Remember, you need to talk about the why and the how. For example, why are you pursuing a degree in law? Why did you choose this degree path? How will a law degree help you in your future? How have past experiences led you to dream of becoming a lawyer?
Step 3: Sketch an Outline
Now that you have an idea of what you’ll write about it, it’s time to get organized. Creating an outline is your final step before starting to write. Choose one or two of the topics we suggested and start breaking down what you’ll write about in each paragraph. Your essay should consist of an introduction, 3-5 body paragraphs, and a conclusion.
Check out our tips on what you should and shouldn’t include in your essay:
- Impress from the start of your essay.
- Place yourself in the reader’s shoes. Do you show enough of your personality in your essay? Do you convince the reader that you deserve to win?
- Do your research and learn about the organization. Try and connect yourself to their initiatives. Do you have a hobby or goal that matches the organization? What can you bring to the organization?
- Only include relevant information. If something seems unnecessary or out of place, it probably is.
- Write in the first person, this is about you after all.
- Give specific examples. Don’t say you struggled during freshman year, instead, show what that struggle looked like.
- Show off your strengths and achievements.
- Make your essay interesting! If it doesn’t captivate your audience from the start, it’s not good enough.
- Proofread and edit your essay. Those little spelling mistakes can cost you the scholarship. They are distracting and they don’t do a good job at convincing the reader that you’re professional. Everybody makes mistakes but it’s on you to check your work before submitting.
- Use the correct format .
- Write about academic weaknesses in your transcripts. This is your chance to take responsibility for the ‘D’ you received during freshman year algebra. You might write about your struggles with algebra and how you were motivated to improve by getting a tutor. Definitely do not play the victim card by blaming a teacher!
- Making mistakes is human! Write about what you learned from your mistakes and how they have made you stronger.
- Be authentic- write how you speak (of course, with correct grammar). Trying to impress with big words from the thesaurus isn’t as impressive as you think.
- Follow the essay instructions! You can write the best essay but if you don’t follow instructions, you risk being disqualified.
- Lie- Making up stories to win over the scholarship judges isn’t going to win over anybody! Lies scream inauthenticity. Trust us, it’s obvious when students lie and scholarship judges aren’t impressed.
- Brag- If you think that bragging about your 4.0 GPA is going to win you scholarship money, you’re wrong. Show off your confidence in a way that doesn’t come across as overbearing and arrogant.
- Use the essay as an opportunity to divulge your deepest darkest family secrets. This is not the place to cry your heart out or disclose personal information.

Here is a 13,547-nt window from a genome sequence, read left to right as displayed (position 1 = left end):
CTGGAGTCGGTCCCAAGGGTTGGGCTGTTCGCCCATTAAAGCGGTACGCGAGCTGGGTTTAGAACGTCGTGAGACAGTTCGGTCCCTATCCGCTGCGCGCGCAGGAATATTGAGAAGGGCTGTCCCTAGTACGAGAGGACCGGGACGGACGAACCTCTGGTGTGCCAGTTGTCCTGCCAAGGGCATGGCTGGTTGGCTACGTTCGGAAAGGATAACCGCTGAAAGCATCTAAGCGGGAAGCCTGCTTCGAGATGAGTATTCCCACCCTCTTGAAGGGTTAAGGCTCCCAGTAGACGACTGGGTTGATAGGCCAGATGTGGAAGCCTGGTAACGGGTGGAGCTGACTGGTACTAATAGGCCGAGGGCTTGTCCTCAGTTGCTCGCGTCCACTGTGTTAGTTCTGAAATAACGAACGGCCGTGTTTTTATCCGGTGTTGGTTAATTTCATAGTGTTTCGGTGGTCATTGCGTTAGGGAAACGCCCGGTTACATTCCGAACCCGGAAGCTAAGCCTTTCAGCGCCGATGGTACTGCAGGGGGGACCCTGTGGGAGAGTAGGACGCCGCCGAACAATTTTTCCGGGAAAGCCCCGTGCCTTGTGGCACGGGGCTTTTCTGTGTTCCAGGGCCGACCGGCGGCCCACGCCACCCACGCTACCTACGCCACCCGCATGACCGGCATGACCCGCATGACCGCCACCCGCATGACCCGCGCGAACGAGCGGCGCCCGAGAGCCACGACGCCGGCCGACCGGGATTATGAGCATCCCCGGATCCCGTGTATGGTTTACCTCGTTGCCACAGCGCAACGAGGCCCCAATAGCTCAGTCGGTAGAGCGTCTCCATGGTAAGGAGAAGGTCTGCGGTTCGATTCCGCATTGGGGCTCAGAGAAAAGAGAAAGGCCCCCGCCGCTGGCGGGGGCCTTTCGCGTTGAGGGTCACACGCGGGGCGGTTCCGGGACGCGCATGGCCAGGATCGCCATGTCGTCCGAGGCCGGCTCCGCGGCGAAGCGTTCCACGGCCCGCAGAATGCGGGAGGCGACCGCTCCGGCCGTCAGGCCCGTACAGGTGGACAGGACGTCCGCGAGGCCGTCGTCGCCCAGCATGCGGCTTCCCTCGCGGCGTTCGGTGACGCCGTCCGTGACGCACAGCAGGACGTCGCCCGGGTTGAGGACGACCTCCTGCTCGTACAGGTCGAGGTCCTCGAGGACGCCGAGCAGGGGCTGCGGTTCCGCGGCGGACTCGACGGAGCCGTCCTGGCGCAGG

- Be vague about your professional goals. What sounds better, awarding a student with clearly defined goals or a student who doesn’t know what they want to do in life?
- Repeat the same information over and over again. You will have your readers yawning!
- Use cliches. Cliches are overused! Be bold and different.
Step 4: How to Start an Essay About Yourself
As with all scholarship essays, your essay about yourself should captivate readers from the very beginning. Start your essay with a creative introduction that will make the readers want to continue reading your essay. You may choose to start with a personal story or experience.
Avoid using cliches such as “from a young age” or “for as long as I can remember.” Also, avoid using quotes. These are other peoples’ words, not your own.
At the end of your introduction paragraph, you should have a thesis statement that makes it clear to the reader why you are applying for the scholarship. They should be able to taste your enthusiasm and understand your motivation for applying.
How to Start an Essay About Yourself Example
When it comes to my passion for teaching others, you might say I wasn’t given much of a choice in life. As the older sister of four, it was my responsibility to lead the way and teach my two younger brothers and sister. At least, I assumed that responsibility. I helped them with everything from school projects to packing for camp in the summer. It’s no surprise to me that years later, I have chosen to pursue a bachelor’s degree in Education at the University of Texas in the fall. With this scholarship, I will be able to pursue my degree in education and return to my hometown to teach in a local elementary school after graduating.
Step 5: What to Include in Your Body Paragraphs
Your body paragraphs are the meat of your scholarship essay. This is where the scholarship readers really get to know you. Your body paragraphs should each contain an argument with supporting details and examples.
Your job in these paragraphs is to bring your personality out as much as possible. You also want to connect your arguments with your educational and career goals, and of course, to the scholarship you’re applying for. Make sure you relay to the reader how the scholarship will help you fulfill your goals.